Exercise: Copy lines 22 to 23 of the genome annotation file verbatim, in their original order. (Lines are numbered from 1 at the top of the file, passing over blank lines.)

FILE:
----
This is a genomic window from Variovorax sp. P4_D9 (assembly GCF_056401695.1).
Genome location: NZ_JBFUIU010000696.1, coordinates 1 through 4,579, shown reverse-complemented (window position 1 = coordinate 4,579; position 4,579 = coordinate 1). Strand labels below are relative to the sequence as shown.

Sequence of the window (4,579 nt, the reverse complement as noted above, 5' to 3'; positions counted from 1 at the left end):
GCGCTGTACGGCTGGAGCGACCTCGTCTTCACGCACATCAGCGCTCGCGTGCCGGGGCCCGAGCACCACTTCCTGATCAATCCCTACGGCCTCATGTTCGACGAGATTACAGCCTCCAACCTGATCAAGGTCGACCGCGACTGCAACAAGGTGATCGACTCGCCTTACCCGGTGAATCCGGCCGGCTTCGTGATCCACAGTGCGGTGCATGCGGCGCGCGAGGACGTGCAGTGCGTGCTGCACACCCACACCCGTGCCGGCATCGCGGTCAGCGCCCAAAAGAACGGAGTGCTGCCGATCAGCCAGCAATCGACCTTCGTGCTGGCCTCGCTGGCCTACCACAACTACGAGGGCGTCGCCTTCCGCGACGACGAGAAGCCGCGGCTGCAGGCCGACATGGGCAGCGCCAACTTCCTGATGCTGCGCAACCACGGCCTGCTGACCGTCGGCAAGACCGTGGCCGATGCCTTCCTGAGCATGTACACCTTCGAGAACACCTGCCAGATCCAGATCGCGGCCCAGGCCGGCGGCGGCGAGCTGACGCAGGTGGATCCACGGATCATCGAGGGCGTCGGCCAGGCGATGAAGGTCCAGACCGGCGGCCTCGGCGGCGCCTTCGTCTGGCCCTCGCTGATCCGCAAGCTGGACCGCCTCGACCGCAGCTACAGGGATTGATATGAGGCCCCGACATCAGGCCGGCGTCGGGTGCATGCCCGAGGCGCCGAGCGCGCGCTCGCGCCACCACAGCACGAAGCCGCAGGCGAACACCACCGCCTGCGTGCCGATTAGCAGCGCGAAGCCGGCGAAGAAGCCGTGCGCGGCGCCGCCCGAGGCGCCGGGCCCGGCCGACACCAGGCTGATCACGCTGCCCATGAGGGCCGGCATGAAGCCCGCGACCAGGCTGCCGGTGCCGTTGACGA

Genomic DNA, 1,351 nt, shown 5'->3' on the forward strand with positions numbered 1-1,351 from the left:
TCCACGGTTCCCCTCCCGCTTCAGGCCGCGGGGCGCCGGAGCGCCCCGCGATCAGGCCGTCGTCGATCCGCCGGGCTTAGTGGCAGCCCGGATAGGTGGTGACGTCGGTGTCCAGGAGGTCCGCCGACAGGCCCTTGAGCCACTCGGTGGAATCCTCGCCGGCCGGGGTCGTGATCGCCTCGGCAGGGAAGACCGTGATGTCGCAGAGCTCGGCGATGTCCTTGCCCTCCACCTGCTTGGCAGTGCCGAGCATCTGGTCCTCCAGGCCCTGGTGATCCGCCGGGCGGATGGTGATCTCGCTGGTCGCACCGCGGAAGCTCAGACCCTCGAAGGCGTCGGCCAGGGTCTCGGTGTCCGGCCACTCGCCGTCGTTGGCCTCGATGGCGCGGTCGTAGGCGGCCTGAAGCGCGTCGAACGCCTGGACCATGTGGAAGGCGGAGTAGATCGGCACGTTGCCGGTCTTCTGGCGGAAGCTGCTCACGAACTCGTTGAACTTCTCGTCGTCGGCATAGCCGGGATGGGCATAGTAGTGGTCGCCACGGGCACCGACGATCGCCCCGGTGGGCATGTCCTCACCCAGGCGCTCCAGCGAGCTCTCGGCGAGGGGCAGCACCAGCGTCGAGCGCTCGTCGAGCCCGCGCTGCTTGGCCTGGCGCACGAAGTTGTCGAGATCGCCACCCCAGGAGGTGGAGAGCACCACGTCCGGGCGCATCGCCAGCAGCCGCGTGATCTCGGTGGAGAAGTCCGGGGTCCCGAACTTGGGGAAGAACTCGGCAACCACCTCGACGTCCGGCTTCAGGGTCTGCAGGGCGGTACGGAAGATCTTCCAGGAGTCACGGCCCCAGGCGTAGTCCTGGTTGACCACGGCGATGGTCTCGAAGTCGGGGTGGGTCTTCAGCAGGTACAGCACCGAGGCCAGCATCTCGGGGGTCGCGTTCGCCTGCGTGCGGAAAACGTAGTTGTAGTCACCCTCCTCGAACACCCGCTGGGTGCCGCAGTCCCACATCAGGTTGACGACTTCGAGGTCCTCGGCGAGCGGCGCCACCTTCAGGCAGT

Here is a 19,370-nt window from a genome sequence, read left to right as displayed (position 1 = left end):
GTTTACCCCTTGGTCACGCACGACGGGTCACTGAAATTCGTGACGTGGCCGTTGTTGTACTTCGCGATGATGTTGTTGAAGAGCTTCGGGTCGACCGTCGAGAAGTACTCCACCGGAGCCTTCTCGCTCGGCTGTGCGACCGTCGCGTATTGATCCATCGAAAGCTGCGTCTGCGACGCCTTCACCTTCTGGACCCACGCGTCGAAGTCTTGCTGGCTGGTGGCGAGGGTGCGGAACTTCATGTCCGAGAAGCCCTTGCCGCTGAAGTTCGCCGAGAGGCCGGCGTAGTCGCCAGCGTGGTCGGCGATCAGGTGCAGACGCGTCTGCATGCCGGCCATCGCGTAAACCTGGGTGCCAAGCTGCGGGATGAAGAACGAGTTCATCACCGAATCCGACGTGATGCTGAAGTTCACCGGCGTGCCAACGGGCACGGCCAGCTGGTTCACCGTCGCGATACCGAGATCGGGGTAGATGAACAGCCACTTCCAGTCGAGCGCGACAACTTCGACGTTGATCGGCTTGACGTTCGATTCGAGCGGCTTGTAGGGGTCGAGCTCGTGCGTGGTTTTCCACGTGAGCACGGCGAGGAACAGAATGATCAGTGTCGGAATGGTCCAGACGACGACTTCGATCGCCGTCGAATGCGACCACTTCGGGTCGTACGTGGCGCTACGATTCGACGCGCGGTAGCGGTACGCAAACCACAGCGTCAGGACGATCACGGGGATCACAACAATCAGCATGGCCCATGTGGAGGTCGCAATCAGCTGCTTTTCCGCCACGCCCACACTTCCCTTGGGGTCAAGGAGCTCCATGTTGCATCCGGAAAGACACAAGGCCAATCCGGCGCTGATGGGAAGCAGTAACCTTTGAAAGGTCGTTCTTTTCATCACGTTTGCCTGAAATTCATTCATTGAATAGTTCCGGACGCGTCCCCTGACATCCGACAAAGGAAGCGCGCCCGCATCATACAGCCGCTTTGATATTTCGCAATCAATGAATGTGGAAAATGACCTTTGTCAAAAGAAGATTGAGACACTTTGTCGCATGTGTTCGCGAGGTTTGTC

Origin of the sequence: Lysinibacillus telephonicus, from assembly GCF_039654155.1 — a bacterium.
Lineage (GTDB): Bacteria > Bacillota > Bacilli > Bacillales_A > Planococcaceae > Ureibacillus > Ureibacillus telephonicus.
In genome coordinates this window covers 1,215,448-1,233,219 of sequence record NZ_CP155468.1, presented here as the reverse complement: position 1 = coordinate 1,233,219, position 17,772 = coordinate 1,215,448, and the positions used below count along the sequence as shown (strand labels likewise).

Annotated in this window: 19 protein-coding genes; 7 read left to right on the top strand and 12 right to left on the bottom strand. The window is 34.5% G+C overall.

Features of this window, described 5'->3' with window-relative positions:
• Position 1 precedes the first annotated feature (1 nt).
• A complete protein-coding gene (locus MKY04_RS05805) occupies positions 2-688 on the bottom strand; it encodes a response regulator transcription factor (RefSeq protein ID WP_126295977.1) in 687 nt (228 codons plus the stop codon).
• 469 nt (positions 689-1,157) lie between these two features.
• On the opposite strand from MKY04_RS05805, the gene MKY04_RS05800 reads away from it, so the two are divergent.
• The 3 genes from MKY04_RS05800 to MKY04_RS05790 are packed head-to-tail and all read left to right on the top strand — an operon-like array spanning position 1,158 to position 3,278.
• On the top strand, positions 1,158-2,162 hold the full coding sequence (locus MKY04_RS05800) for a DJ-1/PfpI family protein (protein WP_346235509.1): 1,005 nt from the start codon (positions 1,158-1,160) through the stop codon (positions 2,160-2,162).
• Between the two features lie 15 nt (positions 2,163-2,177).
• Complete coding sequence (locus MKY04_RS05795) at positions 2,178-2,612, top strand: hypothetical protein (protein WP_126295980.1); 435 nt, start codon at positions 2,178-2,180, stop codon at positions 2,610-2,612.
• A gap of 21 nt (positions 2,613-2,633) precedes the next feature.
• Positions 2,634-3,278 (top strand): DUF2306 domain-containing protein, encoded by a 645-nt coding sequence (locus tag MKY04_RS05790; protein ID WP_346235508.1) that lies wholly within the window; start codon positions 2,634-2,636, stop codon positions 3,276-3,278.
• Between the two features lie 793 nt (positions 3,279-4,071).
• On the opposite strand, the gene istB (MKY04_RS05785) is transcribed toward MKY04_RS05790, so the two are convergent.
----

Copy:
• A gap of 21 nt (positions 2,613-2,633) precedes the next feature.
• Positions 2,634-3,278 (top strand): DUF2306 domain-containing protein, encoded by a 645-nt coding sequence (locus tag MKY04_RS05790; protein ID WP_346235508.1) that lies wholly within the window; start codon positions 2,634-2,636, stop codon positions 3,276-3,278.